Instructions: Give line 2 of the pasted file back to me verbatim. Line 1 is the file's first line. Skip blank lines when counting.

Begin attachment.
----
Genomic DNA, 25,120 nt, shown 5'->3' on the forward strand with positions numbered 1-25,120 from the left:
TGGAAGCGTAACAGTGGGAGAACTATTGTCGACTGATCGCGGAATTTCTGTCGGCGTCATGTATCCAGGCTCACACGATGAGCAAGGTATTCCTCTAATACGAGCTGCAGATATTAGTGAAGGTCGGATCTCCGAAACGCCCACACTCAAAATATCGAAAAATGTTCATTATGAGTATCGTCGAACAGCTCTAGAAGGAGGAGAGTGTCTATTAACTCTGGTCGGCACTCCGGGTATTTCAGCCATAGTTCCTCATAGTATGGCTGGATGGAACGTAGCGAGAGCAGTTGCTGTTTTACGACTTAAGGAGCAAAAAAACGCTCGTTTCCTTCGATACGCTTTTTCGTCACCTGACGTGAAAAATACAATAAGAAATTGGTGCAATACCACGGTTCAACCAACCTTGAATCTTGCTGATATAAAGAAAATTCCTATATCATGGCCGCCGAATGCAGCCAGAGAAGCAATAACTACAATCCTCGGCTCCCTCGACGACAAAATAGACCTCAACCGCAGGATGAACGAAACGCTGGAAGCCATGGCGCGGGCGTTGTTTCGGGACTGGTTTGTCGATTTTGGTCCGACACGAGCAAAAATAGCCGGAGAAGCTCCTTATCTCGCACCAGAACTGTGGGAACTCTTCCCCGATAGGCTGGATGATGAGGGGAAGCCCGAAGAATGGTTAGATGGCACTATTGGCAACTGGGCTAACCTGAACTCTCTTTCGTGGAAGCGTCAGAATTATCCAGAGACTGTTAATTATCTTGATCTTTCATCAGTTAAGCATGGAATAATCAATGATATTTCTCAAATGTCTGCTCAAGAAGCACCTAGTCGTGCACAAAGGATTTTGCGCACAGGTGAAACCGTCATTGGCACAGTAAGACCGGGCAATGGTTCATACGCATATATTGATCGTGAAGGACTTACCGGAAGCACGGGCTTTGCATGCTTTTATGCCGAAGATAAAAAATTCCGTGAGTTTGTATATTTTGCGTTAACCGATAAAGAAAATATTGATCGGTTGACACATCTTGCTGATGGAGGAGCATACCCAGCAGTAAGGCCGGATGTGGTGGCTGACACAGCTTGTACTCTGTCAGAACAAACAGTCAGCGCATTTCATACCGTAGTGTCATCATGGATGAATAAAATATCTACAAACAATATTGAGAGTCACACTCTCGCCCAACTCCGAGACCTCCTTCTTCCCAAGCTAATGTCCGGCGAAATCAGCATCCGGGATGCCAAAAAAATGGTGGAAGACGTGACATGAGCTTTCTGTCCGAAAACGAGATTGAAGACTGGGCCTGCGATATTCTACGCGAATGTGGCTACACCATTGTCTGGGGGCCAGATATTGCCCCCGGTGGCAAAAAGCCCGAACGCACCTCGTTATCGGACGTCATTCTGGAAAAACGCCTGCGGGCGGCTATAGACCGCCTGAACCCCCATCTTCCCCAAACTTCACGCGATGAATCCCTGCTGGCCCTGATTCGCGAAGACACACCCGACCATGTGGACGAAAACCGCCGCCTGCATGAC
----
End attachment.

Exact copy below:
TGGAAGCGTAACAGTGGGAGAACTATTGTCGACTGATCGCGGAATTTCTGTCGGCGTCATGTATCCAGGCTCACACGATGAGCAAGGTATTCCTCTAATACGAGCTGCAGATATTAGTGAAGGTCGGATCTCCGAAACGCCCACACTCAAAATATCGAAAAATGTTCATTATGAGTATCGTCGAACAGCTCTAGAAGGAGGAGAGTGTCTATTAACTCTGGTCGGCACTCCGGGTATTTCAGCCATAGTTCCTCATAGTATGGCTGGATGGAACGTAGCGAGAGCAGTTGCTGTTTTACGACTTAAGGAGCAAAAAAACGCTCGTTTCCTTCGATACGCTTTTTCGTCACCTGACGTGAAAAATACAATAAGAAATTGGTGCAATACCACGGTTCAACCAACCTTGAATCTTGCTGATATAAAGAAAATTCCTATATCATGGCCGCCGAATGCAGCCAGAGAAGCAATAACTACAATCCTCGGCTCCCTCGACGACAAAATAGACCTCAACCGCAGGATGAACGAAACGCTGGAAGCCATGGCGCGGGCGTTGTTTCGGGACTGGTTTGTCGATTTTGGTCCGACACGAGCAAAAATAGCCGGAGAAGCTCCTTATCTCGCACCAGAACTGTGGGAACTCTTCCCCGATAGGCTGGATGATGAGGGGAAGCCCGAAGAATGGTTAGATGGCACTATTGGCAACTGGGCTAACCTGAACTCTCTTTCGTGGAAGCGTCAGAATTATCCAGAGACTGTTAATTATCTTGATCTTTCATCAGTTAAGCATGGAATAATCAATGATATTTCTCAAATGTCTGCTCAAGAAGCACCTAGTCGTGCACAAAGGATTTTGCGCACAGGTGAAACCGTCATTGGCACAGTAAGACCGGGCAATGGTTCATACGCATATATTGATCGTGAAGGACTTACCGGAAGCACGGGCTTTGCATGCTTTTATGCCGAAGATAAAAAATTCCGTGAGTTTGTATATTTTGCGTTAACCGATAAAGAAAATATTGATCGGTTGACACATCTTGCTGATGGAGGAGCATACCCAGCAGTAAGGCCGGATGTGGTGGCTGACACAGCTTGTACTCTGTCAGAACAAACAGTCAGCGCATTTCATACCGTAGTGTCATCATGGATGAATAAAATATCTACAAACAATATTGAGAGTCACACTCTCGCCCAACTCCGAGACCTCCTTCTTCCCAAGCTAATGTCCGGCGAAATCAGCATCCGGGATGCCAAAAAAATGGTGGAAGACGTGACATGAGCTTTCTGTCCGAAAACGAGATTGAAGACTGGGCCTGCGATATTCTACGCGAATGTGGCTACACCATTGTCTGGGGGCCAGATATTGCCCCCGGTGGCAAAAAGCCCGAACGCACCTCGTTATCGGACGTCATTCTGGAAAAACGCCTGCGGGCGGCTATAGACCGCCTGAACCCCCATCTTCCCCAAACTTCACGCGATGAATCCCTGCTGGCCCTGATTCGCGAAGACACACCCGACCATGTGGACGAAAACCGCCGCCTGCATGAC